|Jayson Stark/ESPN pic|
The scheme clearly rivals Barry Bonds and his alleged BALCO roiding and whatever program. We don't know as much about any "program" of Roger Clemens, but we have a good inkling of what he probably did.
I've been pretty consistent on how this whole era should be handled.
But not everybody.
We turn to, where else? ESPN.
Cue up the Jayson Stark hypocrisy alert.
This week, he wants to make roiders feel more pain. Or alleged roiders. Or possible ones. Or maybe ones:
Not one of those players (A-Rod, Nelson Cruz, Gio Gonzales) has ever tested positive for any PED. But that's irrelevant in a situation like this. The commissioner holds the power to suspend players without a positive test if there is firm evidence that they used, or even possessed, a banned substance. ...
So somewhere along the line, the price these men must pay for this crime has to grow large enough to force them to feel the pain. Two-month suspensions alone aren't enough. In-season blood tests aren't enough. Even public humiliation isn't enough.Sounds like a great, tough, hardline stance, right?
And it won't be enough until the suspensions grow longer and the penalties grow stiffer -- because, clearly, the thought of losing 50 games worth of pay isn't scaring the people who need scaring.
Three weeks ago, he wanted to vote Bonds and Roger Clemens into the Hall of Fame.
On Bonds, he says:
There was only one Barry Bonds
So if you prefer to paint a picture of the baseball world that pretends the 1990s, and the first few seasons of this century, didn't happen, you can erase Bonds from that portrait and not vote for him.
Or you can say this man was convicted of a federal felony (obstruction of justice) directly related to PED use and not vote for him for that.He's even more directly hypocritical with Clemens:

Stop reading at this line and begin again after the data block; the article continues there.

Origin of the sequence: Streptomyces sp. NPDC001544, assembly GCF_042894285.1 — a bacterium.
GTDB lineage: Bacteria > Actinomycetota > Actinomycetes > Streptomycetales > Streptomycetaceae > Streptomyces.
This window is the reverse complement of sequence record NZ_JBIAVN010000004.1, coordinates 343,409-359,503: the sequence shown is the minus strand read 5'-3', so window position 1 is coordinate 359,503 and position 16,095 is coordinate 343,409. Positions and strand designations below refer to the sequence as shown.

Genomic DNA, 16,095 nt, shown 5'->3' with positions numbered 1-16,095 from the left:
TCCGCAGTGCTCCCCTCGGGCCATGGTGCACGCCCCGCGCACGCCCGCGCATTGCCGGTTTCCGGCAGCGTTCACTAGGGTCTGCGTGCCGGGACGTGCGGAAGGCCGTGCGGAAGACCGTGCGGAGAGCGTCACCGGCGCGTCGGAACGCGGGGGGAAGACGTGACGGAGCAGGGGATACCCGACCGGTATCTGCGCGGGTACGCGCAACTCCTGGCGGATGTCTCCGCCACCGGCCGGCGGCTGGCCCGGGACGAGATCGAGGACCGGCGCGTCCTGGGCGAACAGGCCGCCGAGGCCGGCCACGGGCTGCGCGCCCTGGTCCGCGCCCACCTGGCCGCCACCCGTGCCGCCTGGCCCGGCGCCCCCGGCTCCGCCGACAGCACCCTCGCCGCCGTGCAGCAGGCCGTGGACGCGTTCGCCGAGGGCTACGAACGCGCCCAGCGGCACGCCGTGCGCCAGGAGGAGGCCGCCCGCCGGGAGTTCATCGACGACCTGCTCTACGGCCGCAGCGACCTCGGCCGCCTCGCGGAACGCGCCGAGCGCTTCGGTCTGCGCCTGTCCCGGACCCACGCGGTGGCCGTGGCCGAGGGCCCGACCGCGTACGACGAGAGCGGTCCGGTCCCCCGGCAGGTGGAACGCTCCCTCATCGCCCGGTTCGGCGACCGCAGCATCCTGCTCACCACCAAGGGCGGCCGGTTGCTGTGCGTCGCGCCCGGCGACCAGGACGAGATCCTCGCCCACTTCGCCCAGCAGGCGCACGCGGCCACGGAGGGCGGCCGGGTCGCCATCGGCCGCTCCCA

Or you can say that no one of his generation was more responsible for obliterating the meaning of the history and the records that once made baseball special and not vote for him for that reason.
If you want to take any of those stances, I get it. But to me, the thought of having the ultimate baseball museum try to make us believe that a player this great was invisible is absurd. Absurd.
One of my distinguished fellow panelists, the great Frank Deford, suggested that day that it was the job of voters to keep any player who'd been proven to use PEDs out of the Hall of Fame. So let me ask you: Is Roger Clemens a "proven" user?Which is it, Jayson? Do we give them a pass because we can't prove anything, or through the book at them because we just suspect something?
The Department of Justice couldn't "prove" that he used HGH, or that he committed perjury when he claimed he hadn't. Right? So you tell me: Is Clemens innocent or guilty?
Again, I understand the argument for both sides. But no one sums up how difficult it is to answer these questions better than the Rocket does. Guilty or innocent? Clean or dirty? Pick your own standard. Decide for yourself. There's no right answer. ...
C'mon, friends. We can't have a Hall of Fame without Roger Clemens in it. Can we? What kind of Hall of Fame is that?
And, no, this isn't apples and oranges. You said more than two-year suspensions are needed. Isn't that, in part, what a barring from the Hall of Fame is?
You know, it would NOT be hypocrisy if you said, "I blew it three weeks ago," or something similar.
But, hey, Jayson, it's called teh Internet. We got your old column right in front of us. If you don't apologize, if you don't admit you've done a 180 course reversal, it IS hypocrisy. A big, steaming shit-pile, just like I said.
Oh, I Tweeted Stark, too. No response. (And no surprise here.)
Here's my take on the breaking story. Shorter version — Yanks are stuck with him and MLB needs to do more about Hispanic/Latino use of PEDs in the Caribbean.